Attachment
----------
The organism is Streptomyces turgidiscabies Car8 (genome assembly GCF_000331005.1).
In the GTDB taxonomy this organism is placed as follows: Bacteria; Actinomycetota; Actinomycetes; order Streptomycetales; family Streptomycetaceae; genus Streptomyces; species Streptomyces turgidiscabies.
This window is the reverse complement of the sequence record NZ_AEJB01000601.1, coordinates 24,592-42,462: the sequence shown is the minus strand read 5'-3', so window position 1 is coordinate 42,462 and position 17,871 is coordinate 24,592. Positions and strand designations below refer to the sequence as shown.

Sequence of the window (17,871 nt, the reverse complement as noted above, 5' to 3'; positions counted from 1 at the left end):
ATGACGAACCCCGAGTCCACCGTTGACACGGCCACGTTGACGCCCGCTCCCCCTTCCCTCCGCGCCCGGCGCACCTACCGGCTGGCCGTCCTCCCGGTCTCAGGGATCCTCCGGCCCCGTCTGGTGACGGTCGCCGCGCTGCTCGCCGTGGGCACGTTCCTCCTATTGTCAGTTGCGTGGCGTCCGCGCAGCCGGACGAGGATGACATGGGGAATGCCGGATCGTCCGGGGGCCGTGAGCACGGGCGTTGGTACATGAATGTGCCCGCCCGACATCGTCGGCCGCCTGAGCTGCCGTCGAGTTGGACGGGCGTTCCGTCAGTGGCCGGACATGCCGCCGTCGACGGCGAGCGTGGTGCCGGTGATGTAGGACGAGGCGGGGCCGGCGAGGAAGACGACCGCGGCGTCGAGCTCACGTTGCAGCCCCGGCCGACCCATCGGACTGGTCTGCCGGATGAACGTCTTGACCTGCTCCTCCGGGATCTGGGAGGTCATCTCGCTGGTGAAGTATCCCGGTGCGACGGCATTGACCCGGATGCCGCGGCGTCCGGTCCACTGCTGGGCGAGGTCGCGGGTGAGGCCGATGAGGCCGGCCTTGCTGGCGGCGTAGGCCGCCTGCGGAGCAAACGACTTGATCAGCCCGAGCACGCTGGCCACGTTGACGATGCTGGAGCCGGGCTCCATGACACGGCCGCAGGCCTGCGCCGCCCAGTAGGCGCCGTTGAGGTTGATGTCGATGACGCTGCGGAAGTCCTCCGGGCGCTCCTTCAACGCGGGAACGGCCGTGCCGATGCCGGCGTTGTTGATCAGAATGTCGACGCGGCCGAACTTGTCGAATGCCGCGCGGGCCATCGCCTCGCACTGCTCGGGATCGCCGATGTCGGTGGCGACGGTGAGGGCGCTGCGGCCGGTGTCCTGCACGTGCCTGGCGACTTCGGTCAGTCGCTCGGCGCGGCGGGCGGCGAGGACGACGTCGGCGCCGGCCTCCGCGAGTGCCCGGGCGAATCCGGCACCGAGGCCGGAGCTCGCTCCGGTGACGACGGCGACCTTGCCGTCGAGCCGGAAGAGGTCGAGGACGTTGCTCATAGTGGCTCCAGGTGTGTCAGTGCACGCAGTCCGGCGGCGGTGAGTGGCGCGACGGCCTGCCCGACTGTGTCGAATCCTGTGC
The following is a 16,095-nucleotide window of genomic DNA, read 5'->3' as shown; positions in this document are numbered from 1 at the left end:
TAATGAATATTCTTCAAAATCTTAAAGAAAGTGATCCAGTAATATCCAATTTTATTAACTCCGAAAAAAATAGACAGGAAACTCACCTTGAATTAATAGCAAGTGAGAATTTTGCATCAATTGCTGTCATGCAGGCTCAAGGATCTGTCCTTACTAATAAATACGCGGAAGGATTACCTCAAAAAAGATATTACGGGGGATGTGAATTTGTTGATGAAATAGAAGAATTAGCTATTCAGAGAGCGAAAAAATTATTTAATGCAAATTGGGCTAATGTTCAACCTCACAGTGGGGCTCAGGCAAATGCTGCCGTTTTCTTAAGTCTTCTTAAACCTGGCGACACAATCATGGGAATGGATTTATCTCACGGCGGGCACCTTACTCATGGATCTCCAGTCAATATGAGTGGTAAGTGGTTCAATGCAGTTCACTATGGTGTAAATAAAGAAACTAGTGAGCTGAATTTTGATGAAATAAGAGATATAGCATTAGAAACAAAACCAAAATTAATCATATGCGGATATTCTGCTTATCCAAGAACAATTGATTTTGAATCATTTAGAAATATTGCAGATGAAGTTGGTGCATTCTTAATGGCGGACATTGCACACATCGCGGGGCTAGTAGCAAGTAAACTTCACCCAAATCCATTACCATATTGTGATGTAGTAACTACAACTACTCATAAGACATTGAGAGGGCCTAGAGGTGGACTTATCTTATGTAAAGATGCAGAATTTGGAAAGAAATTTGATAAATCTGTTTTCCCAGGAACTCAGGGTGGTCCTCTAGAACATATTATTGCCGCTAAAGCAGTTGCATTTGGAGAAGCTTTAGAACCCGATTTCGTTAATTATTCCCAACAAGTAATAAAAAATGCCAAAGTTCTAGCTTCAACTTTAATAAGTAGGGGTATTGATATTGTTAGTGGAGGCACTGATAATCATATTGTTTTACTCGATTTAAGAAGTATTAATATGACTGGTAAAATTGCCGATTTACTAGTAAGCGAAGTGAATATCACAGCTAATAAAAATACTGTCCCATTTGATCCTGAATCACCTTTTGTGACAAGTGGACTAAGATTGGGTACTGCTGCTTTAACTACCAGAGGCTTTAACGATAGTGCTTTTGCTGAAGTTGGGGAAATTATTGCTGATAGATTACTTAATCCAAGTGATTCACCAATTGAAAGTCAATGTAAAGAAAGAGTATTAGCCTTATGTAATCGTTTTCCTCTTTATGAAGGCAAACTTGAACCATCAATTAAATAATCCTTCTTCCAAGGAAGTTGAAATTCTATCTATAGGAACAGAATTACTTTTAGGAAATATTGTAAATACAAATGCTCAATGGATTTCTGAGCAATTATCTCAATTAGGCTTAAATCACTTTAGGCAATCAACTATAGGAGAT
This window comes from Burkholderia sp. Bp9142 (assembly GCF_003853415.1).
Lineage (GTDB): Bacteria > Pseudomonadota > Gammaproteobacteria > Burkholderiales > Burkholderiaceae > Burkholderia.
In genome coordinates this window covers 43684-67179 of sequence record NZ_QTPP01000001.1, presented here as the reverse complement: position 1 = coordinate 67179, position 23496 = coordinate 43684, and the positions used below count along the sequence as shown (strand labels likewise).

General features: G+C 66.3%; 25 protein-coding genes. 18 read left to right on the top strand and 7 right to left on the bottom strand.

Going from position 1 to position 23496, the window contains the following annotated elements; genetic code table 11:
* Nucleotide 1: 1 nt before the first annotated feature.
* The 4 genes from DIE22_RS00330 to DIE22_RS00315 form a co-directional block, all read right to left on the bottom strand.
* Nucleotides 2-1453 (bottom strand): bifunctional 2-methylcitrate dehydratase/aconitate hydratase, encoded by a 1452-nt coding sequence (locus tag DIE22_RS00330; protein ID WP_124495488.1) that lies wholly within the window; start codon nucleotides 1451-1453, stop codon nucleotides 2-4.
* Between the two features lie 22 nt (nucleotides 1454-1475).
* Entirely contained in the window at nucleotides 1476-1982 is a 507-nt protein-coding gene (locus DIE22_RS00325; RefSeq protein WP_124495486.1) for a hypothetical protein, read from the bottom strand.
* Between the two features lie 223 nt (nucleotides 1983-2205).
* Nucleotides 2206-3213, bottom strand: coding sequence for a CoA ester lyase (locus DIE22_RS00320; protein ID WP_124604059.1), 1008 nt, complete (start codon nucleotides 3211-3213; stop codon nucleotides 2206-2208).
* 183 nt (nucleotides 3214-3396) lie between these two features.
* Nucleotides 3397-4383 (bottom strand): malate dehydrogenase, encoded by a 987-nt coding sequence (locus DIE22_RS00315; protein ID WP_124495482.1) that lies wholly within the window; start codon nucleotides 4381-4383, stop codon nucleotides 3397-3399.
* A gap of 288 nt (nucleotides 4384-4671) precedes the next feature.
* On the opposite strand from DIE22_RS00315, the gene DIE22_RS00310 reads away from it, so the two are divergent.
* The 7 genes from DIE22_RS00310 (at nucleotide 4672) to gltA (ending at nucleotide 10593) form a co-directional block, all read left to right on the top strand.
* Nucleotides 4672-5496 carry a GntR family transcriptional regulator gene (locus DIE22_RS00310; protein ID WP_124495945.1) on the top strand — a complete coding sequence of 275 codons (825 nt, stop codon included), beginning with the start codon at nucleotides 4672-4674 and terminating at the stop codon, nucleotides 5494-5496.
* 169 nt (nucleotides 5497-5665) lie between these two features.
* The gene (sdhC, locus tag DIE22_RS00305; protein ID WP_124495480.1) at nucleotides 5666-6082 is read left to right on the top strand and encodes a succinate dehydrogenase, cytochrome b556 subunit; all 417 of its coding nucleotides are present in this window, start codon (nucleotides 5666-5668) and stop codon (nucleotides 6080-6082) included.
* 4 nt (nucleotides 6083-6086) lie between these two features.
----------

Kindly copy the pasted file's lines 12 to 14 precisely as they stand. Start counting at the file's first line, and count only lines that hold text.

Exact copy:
Going from position 1 to position 23496, the window contains the following annotated elements; genetic code table 11:
* Nucleotide 1: 1 nt before the first annotated feature.
* The 4 genes from DIE22_RS00330 to DIE22_RS00315 form a co-directional block, all read right to left on the bottom strand.